In part four of Dexerto’s documentary about the rise of Smash Bros God Juan ‘Hungrybox’ Debiedma and his tournament run at Super Smash Con 2019, the Jigglypuff legend discussed one of his craziest victories and defining moments as a Melee competitor.
Evo is the biggest tournament of the year for fighting games with the biggest prize pool, the biggest entry numbers and the stiffest competition. For Hungrybox, winning Evo was the result of years of hard work and determination.
“It’s the biggest moment, it’s the Evo format. You’re in Vegas. It was 2,400 entrants,” Hungrybox explained. “Still to this day the biggest Melee tournament at the peak of Melee’s popularity because Smash 4 was kinda faltering off, but Melee had a huge resurgence and I was one of the favorites to win.”
Debiedma explained how he ran through winners’ bracket and played really well the whole tournament, but on the Sunday stage when facing off against Justin ‘Plup’ McGrath, he was 2-0’d with Shiek sending the favorite into losers’.
“All of my drive, all of the things that I could have done, all of my buildup kind of shattered apart there because when you’re coming from losers’… I was never a losers’ player. In fact, I was known, notorious, for two things: winning close, close situations in sets and never being able to do a losers’ run.”[ad name=”article3″]
According to Debiedma, he had already given up there and may not have come back with a vengeance had it not been for his coach, Luis ‘Crunch’ Rosias who still had faith in the Clutch Puff.
“He told me to get my ass to Starbucks, or whatever, get a coffee and he told to do jumping jacks to get yourself back in it. Take it one at a time. One game at a time,” the Team Liquid star said.
After taking out Johnny ‘S2J’ Kim in his next match, someone he had never lost to, Hungrybox’s head was back in the tournament heading into the semi-finals.
In the semi-finals, Hbox faced off against a fellow Smash God, Joseph ‘Mango’ Marquez and pulled off one of the most incredible plays of his career.
“Game three happens and we go to Pokemon Stadium and I remember I get this ridiculous roll Rest or something like that. He bounces off the rock so he missed the tech and then he dies,” HBox explained. “When that happened, I was like ‘crap, now I have to win’.”
This now set Debiedma up for a rematch against Plup in the losers’ finals. After zoning everything out and thinking back to all the teams he competed against Plup in locals, he took the match by outplaying the Shiek player.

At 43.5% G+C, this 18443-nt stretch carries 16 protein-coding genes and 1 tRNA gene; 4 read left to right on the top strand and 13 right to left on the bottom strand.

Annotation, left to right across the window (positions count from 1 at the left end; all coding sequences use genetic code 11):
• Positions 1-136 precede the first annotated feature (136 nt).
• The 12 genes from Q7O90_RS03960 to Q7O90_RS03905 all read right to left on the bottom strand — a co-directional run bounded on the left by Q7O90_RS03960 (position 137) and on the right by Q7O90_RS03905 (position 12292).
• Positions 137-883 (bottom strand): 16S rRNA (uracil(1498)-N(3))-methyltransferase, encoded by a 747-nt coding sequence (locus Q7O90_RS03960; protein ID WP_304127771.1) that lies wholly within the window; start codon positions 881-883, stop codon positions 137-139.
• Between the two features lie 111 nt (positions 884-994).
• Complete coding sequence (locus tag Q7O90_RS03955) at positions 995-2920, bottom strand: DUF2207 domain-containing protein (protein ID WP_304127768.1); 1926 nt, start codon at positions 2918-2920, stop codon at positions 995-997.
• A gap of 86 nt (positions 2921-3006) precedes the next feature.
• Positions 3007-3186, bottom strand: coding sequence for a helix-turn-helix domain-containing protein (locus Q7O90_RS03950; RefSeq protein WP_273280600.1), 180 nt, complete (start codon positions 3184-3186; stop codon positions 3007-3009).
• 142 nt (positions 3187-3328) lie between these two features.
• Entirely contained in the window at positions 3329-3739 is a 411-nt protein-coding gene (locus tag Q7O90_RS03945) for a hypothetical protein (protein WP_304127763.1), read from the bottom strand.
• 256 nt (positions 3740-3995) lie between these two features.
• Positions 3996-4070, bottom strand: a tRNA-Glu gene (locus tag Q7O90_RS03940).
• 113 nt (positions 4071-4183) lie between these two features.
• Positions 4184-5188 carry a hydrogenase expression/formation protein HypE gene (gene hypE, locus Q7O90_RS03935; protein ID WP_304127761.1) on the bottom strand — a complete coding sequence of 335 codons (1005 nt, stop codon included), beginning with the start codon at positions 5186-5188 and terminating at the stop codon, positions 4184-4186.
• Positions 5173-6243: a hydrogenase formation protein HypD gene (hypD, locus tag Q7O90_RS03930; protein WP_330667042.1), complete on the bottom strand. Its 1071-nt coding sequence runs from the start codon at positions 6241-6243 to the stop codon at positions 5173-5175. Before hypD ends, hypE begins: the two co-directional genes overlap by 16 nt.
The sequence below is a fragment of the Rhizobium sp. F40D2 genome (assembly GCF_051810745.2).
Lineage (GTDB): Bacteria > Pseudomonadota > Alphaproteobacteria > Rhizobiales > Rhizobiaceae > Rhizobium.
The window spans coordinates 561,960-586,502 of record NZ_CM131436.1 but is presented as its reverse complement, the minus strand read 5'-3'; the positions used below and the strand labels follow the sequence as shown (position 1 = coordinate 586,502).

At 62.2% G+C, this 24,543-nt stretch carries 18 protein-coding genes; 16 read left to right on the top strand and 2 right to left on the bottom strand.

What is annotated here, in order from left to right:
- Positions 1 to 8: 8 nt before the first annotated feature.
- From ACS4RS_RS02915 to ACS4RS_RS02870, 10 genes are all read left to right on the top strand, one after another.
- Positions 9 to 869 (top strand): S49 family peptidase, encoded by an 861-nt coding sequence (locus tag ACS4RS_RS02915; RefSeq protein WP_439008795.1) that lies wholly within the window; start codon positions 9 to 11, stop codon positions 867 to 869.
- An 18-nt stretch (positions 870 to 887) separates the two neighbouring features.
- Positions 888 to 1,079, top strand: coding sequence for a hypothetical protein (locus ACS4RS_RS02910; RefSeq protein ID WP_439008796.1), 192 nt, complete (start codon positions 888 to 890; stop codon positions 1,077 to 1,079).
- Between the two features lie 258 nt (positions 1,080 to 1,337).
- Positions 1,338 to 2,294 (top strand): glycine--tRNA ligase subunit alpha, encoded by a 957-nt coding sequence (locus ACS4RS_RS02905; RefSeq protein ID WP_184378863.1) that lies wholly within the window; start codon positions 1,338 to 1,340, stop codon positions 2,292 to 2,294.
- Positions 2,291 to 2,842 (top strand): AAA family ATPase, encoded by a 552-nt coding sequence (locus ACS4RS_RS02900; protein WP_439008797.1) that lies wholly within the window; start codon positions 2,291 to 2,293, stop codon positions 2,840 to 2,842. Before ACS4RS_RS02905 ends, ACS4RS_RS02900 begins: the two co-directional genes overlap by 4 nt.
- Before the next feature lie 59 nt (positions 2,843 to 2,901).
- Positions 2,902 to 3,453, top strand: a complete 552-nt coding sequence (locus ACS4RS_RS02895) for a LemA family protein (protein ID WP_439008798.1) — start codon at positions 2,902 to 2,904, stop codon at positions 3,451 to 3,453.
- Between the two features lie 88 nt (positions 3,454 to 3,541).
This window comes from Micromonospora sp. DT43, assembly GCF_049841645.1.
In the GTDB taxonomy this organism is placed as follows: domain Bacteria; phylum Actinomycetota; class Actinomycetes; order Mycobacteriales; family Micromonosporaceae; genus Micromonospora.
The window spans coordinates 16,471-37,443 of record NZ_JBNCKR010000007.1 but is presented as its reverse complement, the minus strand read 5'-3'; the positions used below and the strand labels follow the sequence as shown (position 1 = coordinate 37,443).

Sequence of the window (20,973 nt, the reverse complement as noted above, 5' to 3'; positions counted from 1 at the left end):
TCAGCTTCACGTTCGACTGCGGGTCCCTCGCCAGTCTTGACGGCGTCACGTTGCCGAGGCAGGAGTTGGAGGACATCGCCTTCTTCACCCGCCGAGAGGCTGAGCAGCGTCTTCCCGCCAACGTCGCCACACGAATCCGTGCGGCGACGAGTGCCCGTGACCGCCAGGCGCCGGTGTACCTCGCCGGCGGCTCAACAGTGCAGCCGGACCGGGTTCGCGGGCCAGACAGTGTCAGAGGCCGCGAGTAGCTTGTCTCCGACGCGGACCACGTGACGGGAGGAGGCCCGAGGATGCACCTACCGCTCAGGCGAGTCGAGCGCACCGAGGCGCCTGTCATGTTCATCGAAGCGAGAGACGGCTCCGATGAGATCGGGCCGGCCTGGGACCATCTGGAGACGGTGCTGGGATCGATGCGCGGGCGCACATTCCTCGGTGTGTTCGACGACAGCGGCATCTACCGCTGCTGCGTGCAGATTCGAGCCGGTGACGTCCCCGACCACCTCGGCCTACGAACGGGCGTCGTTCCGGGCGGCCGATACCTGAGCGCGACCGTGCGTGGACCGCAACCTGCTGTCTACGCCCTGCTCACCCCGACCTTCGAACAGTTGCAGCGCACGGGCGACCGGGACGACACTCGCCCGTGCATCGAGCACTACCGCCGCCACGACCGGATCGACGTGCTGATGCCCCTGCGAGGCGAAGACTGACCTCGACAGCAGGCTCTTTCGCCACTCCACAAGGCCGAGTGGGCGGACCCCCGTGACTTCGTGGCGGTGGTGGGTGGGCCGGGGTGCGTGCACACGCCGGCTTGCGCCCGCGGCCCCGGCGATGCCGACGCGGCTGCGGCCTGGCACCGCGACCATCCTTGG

In a dire situation, the Puff God assessed what a Shiek player would do in his situation and in the blink of an eye was able to calculate how Plup would act and determined he would go for a F-air. With that, Hbox landed an up-tilt into Rest to secure the victory.
“Crazy, crazy win for that set too,” Debiedma said. “So I had a crazy win against Mango, another crazy win against Plup and next thing I know I’m in Grand Finals.”
“When I got to Grand Finals and I proved I could beat Mango and Plup, going on a losers’ run, I was ready to admit defeat. I’m going to be so happy with second place because I played to my standard. I was ranked 2 in the world,” he added. “So I was already in a really, really good mood going against Armada. I was ready to have fun, let it loose, play as well as I could, take some risks and the craziest thing is that’s exactly what I needed to happen.”
Against the legendary Adam ‘Armada’ Lindgren, Hungrybox played out of his mind, pulling out moves he hasn’t used in awhile and throwing the Swedish superstar off his game. “He couldn’t read what I was doing. Hell, I couldn’t read what I was doing.”
After an unbelievable comeback in game 5 by surviving an Up-throw into Up-air followed reading Armada’s air dodge to take his last stock, Hungrybox secured the bracket reset.
“To this day that will be the best play of my entire life,” he explained.
In the next set, the match yet again went to a game 5. With both Smash Gods on their last stocks and nerves running high, they both had missed inputs, but Armada’s was far more costly.
“The stars were aligned in the craziest ways possible and it all worked out for me in the same day,” Hungrybox said. “If I needed any validation that I was doing the right thing, it was that. And that was Evo.”
The God Slayer
Jumping forward three years later and now the number one ranked player in the world, Hungrybox had his eyes set on one prize that alluded him throughout his career: a first-place finish at Super Smash Con.
However, standing in his way was William ‘Leffen’ Hjelte, the first Smash Melee player who ever defeat the five Gods.
“He was the newest up-and-coming player before Plup came onto the scene. The first player to beat the five Gods of Melee if you will. His was just a whole new style to deal with,” Hbox admitted. “It was a much more optimized Fox, a lot more things are tighter like the windows – the stuff he did was a lot more unexpected and you had to really respect his style a lot more.”
With the two players don’t see eye-to-eye on a lot of things nowadays, primarily because of Leffen’s views on Jigglypuff, Hungrybox insisted that whenever the two play, it’s really crazy.
Unfortunately for Hungrybox, Leffen played out of his mind winning Winners’ Finals 3-0 sending Debiedma into losers to face Zain.
After climbing back to to reach Grand Finals and face Leffen again, history repeated itself and the God Slayer once more 3-0’d Hbox and his Jigglypuff. The run for his first-ever Super Smash Con title would be put on hold.
“That one hurts a lot,” Debiedma revealed. “I need to work harder. I think he was just a better player today. I just need to do better.”
When asked where he would go from there, Hbox’s answer was simple: “Back to work”.
Hungrybox would go on to win Shine 2019, Mainstage 2019 and remain the #1 ranked Smash Bros Melee player in the world.